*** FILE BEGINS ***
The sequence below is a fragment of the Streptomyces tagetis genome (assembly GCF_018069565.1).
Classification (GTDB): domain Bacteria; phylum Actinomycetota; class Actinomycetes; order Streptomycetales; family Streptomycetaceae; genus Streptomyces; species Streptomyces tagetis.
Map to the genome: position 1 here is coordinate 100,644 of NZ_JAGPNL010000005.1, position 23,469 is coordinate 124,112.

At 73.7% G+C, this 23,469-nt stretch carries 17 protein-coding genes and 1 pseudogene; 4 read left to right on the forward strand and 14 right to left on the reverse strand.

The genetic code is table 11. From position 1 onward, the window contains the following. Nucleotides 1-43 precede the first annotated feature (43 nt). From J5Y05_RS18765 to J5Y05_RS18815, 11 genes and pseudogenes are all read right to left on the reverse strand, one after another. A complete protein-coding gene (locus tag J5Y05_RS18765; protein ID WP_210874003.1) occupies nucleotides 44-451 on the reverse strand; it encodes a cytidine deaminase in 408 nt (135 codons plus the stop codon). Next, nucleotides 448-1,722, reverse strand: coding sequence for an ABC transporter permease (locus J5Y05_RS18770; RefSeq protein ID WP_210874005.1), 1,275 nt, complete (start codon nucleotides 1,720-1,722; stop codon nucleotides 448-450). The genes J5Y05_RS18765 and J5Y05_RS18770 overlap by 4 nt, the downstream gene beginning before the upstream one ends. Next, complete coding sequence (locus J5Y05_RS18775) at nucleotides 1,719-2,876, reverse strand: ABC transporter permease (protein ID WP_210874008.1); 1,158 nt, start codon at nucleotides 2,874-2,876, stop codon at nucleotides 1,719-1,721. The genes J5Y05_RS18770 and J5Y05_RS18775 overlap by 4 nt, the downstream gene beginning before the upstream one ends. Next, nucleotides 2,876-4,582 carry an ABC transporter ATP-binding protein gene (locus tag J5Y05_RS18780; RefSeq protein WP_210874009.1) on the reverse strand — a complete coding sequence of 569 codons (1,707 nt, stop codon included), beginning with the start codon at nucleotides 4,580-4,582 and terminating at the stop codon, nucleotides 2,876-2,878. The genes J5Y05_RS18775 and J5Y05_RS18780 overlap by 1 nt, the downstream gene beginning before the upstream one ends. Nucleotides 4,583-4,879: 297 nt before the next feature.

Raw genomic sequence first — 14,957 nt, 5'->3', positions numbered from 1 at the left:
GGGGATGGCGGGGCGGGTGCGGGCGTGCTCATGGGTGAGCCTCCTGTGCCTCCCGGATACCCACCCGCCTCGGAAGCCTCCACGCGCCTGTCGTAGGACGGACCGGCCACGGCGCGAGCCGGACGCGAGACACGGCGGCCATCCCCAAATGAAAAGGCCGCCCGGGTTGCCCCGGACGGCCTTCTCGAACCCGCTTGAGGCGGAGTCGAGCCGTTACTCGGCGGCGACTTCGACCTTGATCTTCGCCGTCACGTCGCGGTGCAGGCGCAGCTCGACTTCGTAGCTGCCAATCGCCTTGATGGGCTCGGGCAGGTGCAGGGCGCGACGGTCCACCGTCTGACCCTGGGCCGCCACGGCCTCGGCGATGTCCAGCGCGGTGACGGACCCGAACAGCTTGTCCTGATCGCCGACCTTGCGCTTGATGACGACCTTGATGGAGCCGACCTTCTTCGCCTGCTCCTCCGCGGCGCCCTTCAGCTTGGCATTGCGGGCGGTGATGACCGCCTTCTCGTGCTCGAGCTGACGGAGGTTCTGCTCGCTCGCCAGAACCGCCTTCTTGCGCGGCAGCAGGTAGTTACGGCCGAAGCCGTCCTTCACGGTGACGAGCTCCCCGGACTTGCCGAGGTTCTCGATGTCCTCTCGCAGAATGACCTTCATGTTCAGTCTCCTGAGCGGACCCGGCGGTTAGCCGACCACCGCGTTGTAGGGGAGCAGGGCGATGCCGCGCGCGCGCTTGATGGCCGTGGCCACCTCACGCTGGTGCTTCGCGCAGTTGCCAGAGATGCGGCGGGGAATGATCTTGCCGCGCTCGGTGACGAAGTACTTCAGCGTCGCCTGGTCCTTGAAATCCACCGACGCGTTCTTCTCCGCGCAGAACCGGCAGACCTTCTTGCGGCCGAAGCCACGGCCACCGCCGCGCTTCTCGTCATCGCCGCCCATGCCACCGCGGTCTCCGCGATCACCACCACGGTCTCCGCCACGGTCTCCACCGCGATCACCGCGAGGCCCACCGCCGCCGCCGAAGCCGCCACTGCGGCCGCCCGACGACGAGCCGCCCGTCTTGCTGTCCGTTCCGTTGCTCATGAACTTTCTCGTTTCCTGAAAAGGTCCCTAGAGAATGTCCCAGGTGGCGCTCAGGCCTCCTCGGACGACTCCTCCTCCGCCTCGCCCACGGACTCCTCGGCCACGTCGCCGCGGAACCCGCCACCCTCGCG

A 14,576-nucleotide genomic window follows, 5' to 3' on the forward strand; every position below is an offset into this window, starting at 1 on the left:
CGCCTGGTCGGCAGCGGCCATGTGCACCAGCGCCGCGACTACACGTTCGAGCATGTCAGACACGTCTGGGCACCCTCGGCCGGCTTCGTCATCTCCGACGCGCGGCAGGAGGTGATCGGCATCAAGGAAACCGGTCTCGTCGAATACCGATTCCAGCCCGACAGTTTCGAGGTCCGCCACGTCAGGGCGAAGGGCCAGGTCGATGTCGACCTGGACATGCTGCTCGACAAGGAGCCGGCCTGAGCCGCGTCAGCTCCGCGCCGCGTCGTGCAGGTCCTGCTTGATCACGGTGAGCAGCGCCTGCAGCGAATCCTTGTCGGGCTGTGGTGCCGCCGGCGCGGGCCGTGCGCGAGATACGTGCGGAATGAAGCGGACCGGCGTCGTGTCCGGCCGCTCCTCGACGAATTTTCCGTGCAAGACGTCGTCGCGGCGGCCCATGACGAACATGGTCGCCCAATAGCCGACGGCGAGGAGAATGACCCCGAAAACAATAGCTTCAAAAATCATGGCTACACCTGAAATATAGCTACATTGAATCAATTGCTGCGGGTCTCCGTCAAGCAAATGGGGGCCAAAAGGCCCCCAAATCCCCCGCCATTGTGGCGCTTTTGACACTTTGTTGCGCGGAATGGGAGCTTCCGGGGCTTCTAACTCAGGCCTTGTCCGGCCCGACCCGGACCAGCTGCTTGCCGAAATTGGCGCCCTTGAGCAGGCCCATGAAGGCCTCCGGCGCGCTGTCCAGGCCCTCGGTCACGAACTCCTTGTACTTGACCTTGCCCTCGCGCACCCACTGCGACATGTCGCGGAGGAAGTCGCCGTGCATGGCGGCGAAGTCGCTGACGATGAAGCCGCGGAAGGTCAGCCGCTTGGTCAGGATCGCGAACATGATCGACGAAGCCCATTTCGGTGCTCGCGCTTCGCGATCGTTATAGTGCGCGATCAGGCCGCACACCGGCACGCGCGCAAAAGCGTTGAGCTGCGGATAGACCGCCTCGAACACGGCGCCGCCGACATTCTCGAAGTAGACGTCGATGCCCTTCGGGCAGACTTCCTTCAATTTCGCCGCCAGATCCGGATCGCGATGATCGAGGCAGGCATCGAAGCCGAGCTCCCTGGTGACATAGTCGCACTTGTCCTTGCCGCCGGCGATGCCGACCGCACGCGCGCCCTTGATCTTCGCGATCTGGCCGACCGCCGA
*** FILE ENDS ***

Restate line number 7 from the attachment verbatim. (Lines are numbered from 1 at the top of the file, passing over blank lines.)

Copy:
GGGGATGGCGGGGCGGGTGCGGGCGTGCTCATGGGTGAGCCTCCTGTGCCTCCCGGATACCCACCCGCCTCGGAAGCCTCCACGCGCCTGTCGTAGGACGGACCGGCCACGGCGCGAGCCGGACGCGAGACACGGCGGCCATCCCCAAATGAAAAGGCCGCCCGGGTTGCCCCGGACGGCCTTCTCGAACCCGCTTGAGGCGGAGTCGAGCCGTTACTCGGCGGCGACTTCGACCTTGATCTTCGCCGTCACGTCGCGGTGCAGGCGCAGCTCGACTTCGTAGCTGCCAATCGCCTTGATGGGCTCGGGCAGGTGCAGGGCGCGACGGTCCACCGTCTGACCCTGGGCCGCCACGGCCTCGGCGATGTCCAGCGCGGTGACGGACCCGAACAGCTTGTCCTGATCGCCGACCTTGCGCTTGATGACGACCTTGATGGAGCCGACCTTCTTCGCCTGCTCCTCCGCGGCGCCCTTCAGCTTGGCATTGCGGGCGGTGATGACCGCCTTCTCGTGCTCGAGCTGACGGAGGTTCTGCTCGCTCGCCAGAACCGCCTTCTTGCGCGGCAGCAGGTAGTTACGGCCGAAGCCGTCCTTCACGGTGACGAGCTCCCCGGACTTGCCGAGGTTCTCGATGTCCTCTCGCAGAATGACCTTCATGTTCAGTCTCCTGAGCGGACCCGGCGGTTAGCCGACCACCGCGTTGTAGGGGAGCAGGGCGATGCCGCGCGCGCGCTTGATGGCCGTGGCCACCTCACGCTGGTGCTTCGCGCAGTTGCCAGAGATGCGGCGGGGAATGATCTTGCCGCGCTCGGTGACGAAGTACTTCAGCGTCGCCTGGTCCTTGAAATCCACCGACGCGTTCTTCTCCGCGCAGAACCGGCAGACCTTCTTGCGGCCGAAGCCACGGCCACCGCCGCGCTTCTCGTCATCGCCGCCCATGCCACCGCGGTCTCCGCGATCACCACCACGGTCTCCGCCACGGTCTCCACCGCGATCACCGCGAGGCCCACCGCCGCCGCCGAAGCCGCCACTGCGGCCGCCCGACGACGAGCCGCCCGTCTTGCTGTCCGTTCCGTTGCTCATGAACTTTCTCGTTTCCTGAAAAGGTCCCTAGAGAATGTCCCAGGTGGCGCTCAGGCCTCCTCGGACGACTCCTCCTCCGCCTCGCCCACGGACTCCTCGGCCACGTCGCCGCGGAACCCGCCACCCTCGCG